News – Preparation for the EU Summit next week

Article published on June 15, 2007
community published
Article published on June 15, 2007
Brussels - By Stella Willborn Six points on the table for further discussions The German Presidency sent a working document to Member States listing six open issues requiring further discussion, namely: EU symbols, primacy of EU law, changes in terminology, Charter of Fundamental Rights, place of EU foreign policy, the division of powers between Brussels and Member States and the role of
national parliaments.

The General Affairs Council – that is the 27 Foreign Affairs Ministers - will start meeting on Sunday in order to prepare the EU Summit next week. The document shall help to prepare the debate.

Chancellor Merkel spoke before the German Bundestag on Thursday and she underlined that a failure of the European Council would have “painful consequences”. Nevertheless, the six issues do not include the Polish main point of criticism: the voting system of the Council of the EU. At the moment it is still doubtful whether the Polish Government will turn in. After the meeting with Nicolas Sarkozy, the President Lech Kacynski showed weak signs of being willing to compromise. “I am confident of finding a solution.”, the Polish President stated after the meeting. It might be that the Polish government was hoping for the French support regarding the voting system. The spokesperson for foreign affairs underlined that Sarkozy would support their initiative. During the meeting the French President expressed clearly in an interview that he is not in favor of the Polish voting system based on the square root.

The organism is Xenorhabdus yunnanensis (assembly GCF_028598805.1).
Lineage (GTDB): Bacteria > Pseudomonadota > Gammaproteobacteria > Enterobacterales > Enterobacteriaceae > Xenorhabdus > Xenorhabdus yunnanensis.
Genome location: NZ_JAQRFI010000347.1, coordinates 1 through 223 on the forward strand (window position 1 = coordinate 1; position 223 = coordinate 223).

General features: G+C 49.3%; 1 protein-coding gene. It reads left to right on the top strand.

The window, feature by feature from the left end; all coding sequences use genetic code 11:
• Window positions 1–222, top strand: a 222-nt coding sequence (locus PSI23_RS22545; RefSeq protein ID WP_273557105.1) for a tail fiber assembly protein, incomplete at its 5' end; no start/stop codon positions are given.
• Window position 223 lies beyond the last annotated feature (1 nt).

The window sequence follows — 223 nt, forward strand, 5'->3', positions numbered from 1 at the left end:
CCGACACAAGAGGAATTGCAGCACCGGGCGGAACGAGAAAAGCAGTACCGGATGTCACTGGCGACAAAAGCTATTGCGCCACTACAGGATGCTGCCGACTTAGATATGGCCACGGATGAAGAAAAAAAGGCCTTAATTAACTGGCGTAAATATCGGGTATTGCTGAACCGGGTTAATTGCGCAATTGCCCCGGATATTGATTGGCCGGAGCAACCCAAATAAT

Giscard d’Estaing says simplification of the treaty means mutilate the Constitution

Valéry Giscard d’Estaing published an article in the “Süddeutsche Zeitung” today where he pointed out why the original treaty shall not be changed. “18 Member States, which are 2/3 of all, have already ratified the original treaty and four others tend to do. This strong base should not be left aside.”, he argued. The former president of the Convention underlined that the European Union had already decided in 1992 to establish a Common Foreign and Security Policy. He warned against going backwards and re-opening the discussions over and over again.

Explaining the square roots system, proposed by the Polish government

In the draft treaty the voting system of the Council of the EU is set up as a double majority: • 55% of the Member States (which are at least 15 out of 27) and • 65% of the European population This can be considered more or less as a fair system as it gives firstly every country (small, medium, big) one voice and secondly it takes into account the size of the population. The Polish government proposed not to take into account the size population but the square root of the size of the population which flattened the spikes. In fact the countries with the highest population (Germany, Italy, France etc.) would have less weight. In contrast the middle sized countries such as Poland would win whereas the situation would hardly change for the small countries. For example if you take into account the population criteria in the draft treaty, Germany’s population would account for 17 votes (out of 100) and Poland 6. According to the square root system Poland would have 8 votes and Germany 9.

Stella Willborn